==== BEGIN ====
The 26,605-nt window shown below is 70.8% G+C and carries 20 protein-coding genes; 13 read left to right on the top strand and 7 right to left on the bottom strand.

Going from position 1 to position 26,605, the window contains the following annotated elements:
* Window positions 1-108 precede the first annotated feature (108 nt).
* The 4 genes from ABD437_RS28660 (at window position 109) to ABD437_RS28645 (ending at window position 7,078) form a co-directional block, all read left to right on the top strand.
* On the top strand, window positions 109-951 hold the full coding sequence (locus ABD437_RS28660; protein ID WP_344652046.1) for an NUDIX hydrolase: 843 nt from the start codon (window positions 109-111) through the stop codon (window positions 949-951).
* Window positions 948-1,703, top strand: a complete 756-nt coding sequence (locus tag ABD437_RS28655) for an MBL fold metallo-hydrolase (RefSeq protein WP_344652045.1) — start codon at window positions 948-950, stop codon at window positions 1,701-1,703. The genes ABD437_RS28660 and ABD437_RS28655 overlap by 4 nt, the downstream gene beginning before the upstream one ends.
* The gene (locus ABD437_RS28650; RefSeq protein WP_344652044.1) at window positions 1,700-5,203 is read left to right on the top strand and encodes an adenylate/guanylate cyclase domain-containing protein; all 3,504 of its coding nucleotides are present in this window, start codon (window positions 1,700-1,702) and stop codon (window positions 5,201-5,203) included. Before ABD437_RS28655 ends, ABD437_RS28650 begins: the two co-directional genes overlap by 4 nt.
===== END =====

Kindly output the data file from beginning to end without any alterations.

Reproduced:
The 26,605-nt window shown below is 70.8% G+C and carries 20 protein-coding genes; 13 read left to right on the top strand and 7 right to left on the bottom strand.

Going from position 1 to position 26,605, the window contains the following annotated elements:
* Window positions 1-108 precede the first annotated feature (108 nt).
* The 4 genes from ABD437_RS28660 (at window position 109) to ABD437_RS28645 (ending at window position 7,078) form a co-directional block, all read left to right on the top strand.
* On the top strand, window positions 109-951 hold the full coding sequence (locus ABD437_RS28660; protein ID WP_344652046.1) for an NUDIX hydrolase: 843 nt from the start codon (window positions 109-111) through the stop codon (window positions 949-951).
* Window positions 948-1,703, top strand: a complete 756-nt coding sequence (locus tag ABD437_RS28655) for an MBL fold metallo-hydrolase (RefSeq protein WP_344652045.1) — start codon at window positions 948-950, stop codon at window positions 1,701-1,703. The genes ABD437_RS28660 and ABD437_RS28655 overlap by 4 nt, the downstream gene beginning before the upstream one ends.
* The gene (locus ABD437_RS28650; RefSeq protein WP_344652044.1) at window positions 1,700-5,203 is read left to right on the top strand and encodes an adenylate/guanylate cyclase domain-containing protein; all 3,504 of its coding nucleotides are present in this window, start codon (window positions 1,700-1,702) and stop codon (window positions 5,201-5,203) included. Before ABD437_RS28655 ends, ABD437_RS28650 begins: the two co-directional genes overlap by 4 nt.